About Us

Modular-Model-Railroads.com is your complete Internet resource for modular, sectional and portable model railroading. 

Our content will focus on the following topics:

  • Modular – Sections with a standard interface, height, width and length.
  • Sectional – A layout made to be portable or removeable, but without a standard interface.
  • Small Layouts – A lot of small layout track plans will make nice modules.
  • Lightweight – Construction of light but sturdy benchwork and scenery.
  • Switching Puzzles – Including John Allen’s Timesaver and the Inglenook Siding.
  • Standards – Both organizations and individual clubs
  • Construction – Methods of constructing benchwork, legs, scenery, electrical, etc.

Modular-Model-Railroads.com is the site formerly known as HOtrak.com.  While HOtrak.com is a cool domain name, it was confusing because some visitors thought the site was HO “only”.  Modular-Model-Railroads.com is a resource for all scales and gauges of modular, sectional and lightweight model railroading.

Modular-Model-Railroads.com believes sectional or modular railroading has many important advantages over traditional, site built layouts, including:

Portable – Modules are designed and constructed with the intent of being disassembled moved and stored.  This is a great advantage considering the average person moves once every 7 years.  An individual’s or club’s model railroading efforts do not have to be destroyed or left behind when they move.  The modules, or sections can easily be disassembled with little damage to the layout.  Because modular and sectional layouts are purpose built and designed to be moved, they are generally lighter in weight and sized to be moved.  Modules and sectional layouts are much easier to move.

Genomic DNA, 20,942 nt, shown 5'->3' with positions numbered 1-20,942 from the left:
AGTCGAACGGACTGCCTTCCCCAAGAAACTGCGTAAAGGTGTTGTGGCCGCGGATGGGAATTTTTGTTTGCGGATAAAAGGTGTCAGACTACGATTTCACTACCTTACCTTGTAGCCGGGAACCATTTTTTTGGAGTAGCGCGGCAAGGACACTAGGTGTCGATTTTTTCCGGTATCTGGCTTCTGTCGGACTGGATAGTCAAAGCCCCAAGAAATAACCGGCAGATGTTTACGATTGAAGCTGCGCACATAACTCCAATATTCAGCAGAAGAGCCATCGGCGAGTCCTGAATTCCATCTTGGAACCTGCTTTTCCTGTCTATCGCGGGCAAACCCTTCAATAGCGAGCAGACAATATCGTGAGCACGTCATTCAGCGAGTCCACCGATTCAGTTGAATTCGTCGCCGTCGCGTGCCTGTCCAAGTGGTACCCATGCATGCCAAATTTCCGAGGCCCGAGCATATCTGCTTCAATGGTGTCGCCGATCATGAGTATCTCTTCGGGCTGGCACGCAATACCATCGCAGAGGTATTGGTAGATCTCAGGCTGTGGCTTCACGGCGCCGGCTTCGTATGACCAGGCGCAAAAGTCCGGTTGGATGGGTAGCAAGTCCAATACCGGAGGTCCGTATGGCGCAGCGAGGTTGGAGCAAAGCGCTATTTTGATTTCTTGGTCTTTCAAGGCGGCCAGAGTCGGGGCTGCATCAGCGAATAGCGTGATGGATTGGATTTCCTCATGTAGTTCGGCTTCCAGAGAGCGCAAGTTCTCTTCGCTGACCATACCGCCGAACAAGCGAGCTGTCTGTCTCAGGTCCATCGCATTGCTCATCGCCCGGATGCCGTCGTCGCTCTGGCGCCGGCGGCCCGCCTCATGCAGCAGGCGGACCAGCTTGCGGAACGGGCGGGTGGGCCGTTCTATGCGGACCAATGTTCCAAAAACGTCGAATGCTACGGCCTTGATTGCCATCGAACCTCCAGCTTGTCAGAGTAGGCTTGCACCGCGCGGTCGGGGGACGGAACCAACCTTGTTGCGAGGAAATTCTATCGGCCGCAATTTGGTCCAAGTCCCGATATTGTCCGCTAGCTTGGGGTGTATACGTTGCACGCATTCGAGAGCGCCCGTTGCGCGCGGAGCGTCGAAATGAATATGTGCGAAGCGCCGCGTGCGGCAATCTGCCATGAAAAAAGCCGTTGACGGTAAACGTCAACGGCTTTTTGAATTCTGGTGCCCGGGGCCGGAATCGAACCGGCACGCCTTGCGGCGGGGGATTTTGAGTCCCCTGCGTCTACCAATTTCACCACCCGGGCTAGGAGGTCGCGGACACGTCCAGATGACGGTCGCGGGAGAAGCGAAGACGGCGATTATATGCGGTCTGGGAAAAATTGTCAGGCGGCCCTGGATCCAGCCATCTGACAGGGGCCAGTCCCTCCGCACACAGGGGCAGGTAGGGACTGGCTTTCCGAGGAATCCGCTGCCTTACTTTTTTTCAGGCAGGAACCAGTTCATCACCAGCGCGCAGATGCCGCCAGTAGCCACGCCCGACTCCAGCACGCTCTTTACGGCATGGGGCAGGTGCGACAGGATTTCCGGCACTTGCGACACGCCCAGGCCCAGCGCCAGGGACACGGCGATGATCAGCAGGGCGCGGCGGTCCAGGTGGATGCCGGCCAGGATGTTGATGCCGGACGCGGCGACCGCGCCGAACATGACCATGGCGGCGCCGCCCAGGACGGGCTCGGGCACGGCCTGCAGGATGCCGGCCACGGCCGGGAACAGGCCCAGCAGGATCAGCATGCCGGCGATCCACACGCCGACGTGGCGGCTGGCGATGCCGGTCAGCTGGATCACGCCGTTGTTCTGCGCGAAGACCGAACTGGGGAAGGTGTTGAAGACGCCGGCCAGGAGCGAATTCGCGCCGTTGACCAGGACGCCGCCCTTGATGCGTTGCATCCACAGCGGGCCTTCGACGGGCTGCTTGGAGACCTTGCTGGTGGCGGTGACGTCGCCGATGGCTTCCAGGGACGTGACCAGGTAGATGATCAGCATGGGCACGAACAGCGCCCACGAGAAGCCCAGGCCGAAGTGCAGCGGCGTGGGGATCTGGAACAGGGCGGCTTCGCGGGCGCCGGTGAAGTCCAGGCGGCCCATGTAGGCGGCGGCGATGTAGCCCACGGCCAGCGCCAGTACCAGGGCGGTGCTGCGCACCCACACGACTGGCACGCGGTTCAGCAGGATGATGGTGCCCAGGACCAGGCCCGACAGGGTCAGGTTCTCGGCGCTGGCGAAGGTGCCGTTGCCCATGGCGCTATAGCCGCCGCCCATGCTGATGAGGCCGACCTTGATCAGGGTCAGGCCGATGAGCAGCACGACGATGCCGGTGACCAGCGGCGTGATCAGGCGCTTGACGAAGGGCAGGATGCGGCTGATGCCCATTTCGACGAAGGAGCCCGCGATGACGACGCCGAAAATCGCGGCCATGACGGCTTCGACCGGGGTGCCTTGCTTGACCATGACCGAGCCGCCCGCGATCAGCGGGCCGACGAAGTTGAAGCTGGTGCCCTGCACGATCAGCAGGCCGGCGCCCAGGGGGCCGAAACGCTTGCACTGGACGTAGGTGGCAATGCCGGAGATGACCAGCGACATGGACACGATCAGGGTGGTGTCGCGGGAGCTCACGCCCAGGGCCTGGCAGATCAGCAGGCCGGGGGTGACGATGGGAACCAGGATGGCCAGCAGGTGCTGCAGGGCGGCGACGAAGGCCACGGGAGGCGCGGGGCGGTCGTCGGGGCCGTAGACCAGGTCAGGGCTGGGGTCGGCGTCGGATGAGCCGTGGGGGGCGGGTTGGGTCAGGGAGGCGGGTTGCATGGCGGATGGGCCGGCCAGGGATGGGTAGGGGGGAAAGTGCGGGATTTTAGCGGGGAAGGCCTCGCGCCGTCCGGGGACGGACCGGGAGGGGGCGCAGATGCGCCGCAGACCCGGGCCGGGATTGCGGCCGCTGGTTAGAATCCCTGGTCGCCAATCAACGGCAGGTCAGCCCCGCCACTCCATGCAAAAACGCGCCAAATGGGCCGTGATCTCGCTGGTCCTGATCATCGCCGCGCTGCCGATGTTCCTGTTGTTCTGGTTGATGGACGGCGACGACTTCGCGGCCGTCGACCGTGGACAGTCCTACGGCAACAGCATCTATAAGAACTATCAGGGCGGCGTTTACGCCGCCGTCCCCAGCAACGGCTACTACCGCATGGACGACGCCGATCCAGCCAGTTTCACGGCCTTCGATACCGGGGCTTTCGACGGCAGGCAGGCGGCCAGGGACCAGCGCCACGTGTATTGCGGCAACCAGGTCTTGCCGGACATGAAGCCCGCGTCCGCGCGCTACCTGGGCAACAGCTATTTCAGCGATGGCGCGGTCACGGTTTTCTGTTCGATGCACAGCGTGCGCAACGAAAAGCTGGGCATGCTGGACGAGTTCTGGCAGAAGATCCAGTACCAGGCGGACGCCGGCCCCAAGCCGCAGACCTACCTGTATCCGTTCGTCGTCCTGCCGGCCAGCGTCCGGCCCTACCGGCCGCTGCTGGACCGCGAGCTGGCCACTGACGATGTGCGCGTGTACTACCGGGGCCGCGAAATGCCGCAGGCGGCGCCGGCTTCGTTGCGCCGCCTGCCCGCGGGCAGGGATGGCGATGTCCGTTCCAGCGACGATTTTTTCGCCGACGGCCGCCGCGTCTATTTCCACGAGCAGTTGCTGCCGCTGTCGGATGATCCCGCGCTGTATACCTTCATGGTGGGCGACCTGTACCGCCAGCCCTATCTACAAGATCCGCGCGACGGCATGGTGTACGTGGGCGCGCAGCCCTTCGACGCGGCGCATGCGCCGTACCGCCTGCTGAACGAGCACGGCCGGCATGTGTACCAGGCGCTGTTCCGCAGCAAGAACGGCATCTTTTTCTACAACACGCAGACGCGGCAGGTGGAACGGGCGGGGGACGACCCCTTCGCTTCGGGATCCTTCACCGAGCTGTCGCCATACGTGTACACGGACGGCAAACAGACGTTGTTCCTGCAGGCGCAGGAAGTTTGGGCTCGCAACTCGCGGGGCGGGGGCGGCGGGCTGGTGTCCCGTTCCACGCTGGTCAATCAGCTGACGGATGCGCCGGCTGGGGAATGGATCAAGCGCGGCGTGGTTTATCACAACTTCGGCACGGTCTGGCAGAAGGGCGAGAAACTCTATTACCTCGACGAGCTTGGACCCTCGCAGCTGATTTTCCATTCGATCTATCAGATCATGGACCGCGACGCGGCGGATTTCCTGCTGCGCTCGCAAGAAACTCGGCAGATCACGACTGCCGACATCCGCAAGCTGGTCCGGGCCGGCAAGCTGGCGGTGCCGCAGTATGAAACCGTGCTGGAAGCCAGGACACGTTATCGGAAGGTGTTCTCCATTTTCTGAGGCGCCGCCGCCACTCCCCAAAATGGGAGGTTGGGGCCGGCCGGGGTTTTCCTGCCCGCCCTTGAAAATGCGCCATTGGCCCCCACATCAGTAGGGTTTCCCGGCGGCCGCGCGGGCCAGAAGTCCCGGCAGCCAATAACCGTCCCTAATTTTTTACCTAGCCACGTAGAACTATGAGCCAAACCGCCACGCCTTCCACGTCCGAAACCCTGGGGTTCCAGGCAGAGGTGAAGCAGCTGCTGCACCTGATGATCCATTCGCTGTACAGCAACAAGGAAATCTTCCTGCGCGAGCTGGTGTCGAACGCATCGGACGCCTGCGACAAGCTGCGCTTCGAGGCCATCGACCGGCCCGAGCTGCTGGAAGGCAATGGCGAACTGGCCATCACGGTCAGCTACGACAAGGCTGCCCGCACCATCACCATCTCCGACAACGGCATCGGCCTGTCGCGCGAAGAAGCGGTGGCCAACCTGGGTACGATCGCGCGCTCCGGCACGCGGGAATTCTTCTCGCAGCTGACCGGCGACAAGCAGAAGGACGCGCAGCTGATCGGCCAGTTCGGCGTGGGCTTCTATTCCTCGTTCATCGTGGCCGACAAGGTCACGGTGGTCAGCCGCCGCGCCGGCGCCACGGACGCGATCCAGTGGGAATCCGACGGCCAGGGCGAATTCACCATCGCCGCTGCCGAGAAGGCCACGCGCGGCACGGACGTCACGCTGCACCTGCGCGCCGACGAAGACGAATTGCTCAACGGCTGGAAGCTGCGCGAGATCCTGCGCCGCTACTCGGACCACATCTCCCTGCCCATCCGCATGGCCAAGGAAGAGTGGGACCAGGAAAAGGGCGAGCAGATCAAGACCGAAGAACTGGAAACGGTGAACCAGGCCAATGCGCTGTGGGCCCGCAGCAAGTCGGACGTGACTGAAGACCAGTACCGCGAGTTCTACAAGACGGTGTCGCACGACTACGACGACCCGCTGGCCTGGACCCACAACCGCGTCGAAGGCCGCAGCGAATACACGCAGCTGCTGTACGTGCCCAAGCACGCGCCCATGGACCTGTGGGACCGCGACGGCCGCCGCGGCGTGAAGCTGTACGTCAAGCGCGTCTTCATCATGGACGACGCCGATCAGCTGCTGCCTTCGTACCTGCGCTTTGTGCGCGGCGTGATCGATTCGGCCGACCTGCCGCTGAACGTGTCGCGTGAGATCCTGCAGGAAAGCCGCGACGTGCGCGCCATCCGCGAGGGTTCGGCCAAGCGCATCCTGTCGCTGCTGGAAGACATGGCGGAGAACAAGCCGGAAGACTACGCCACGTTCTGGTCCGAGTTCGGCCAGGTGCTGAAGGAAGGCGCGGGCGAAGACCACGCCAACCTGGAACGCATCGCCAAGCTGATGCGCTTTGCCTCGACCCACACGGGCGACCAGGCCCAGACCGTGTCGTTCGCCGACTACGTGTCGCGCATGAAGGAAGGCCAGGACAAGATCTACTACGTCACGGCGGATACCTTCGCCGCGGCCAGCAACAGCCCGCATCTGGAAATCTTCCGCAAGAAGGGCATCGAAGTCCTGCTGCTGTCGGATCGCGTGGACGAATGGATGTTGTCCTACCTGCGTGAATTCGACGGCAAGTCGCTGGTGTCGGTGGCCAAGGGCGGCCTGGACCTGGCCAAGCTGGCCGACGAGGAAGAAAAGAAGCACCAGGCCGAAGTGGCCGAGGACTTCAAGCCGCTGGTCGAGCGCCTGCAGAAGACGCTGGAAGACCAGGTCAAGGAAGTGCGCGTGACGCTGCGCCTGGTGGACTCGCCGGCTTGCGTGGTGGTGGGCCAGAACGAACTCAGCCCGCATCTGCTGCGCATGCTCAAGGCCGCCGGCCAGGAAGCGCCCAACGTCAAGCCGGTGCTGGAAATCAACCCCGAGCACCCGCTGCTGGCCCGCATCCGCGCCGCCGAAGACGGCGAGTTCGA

Allows varied interests – Modules are small, portable, less expensive and easily stored when compared to a regular layout.  This means the modeler can have modules in various scales, time periods and geographical regions.  This flexibility is not possible with a conventional layout.

Smaller and finite project – Demographically, modules are much more attractive to a younger generation of model railroaders.  Prior generations were willing to make long-term or open-ended commitments in building layouts.  Younger generations want projects to be a specific and limited amount of time.  Modules are small enough to complete quickly and not become the lifetime project of building and revising a home layout.

Comparatively cheaper – Modules are smaller, generally 8 to 18 square feet, making a module much cheaper to complete than even the small 32 square foot 4 x 8 ft layout. This small area is affordable on most any budgets.  Alternatively, it allows the hobbyist to super detail a module to a level that would not be affordable on a larger layout.

Ownership – Because the individual owns his/her module and does the work when and as they prefer.  If the owner wants help, they can request help from the specific individuals that have compatible skills and/or vision.  Ownership avoids the club issues of some individuals avoiding contributing time and/or materials to the communal effort, or strong personalities imposing their vision or skill levels on the entire club.

Fellowship – Once a module is completed, it can be shown with a group at public exhibitions.  Setting up, manning and tearing down after shows is shared work that is generally enjoyable and are done as a group.  Actual work on the module can be done at the convenience of the individual module maker.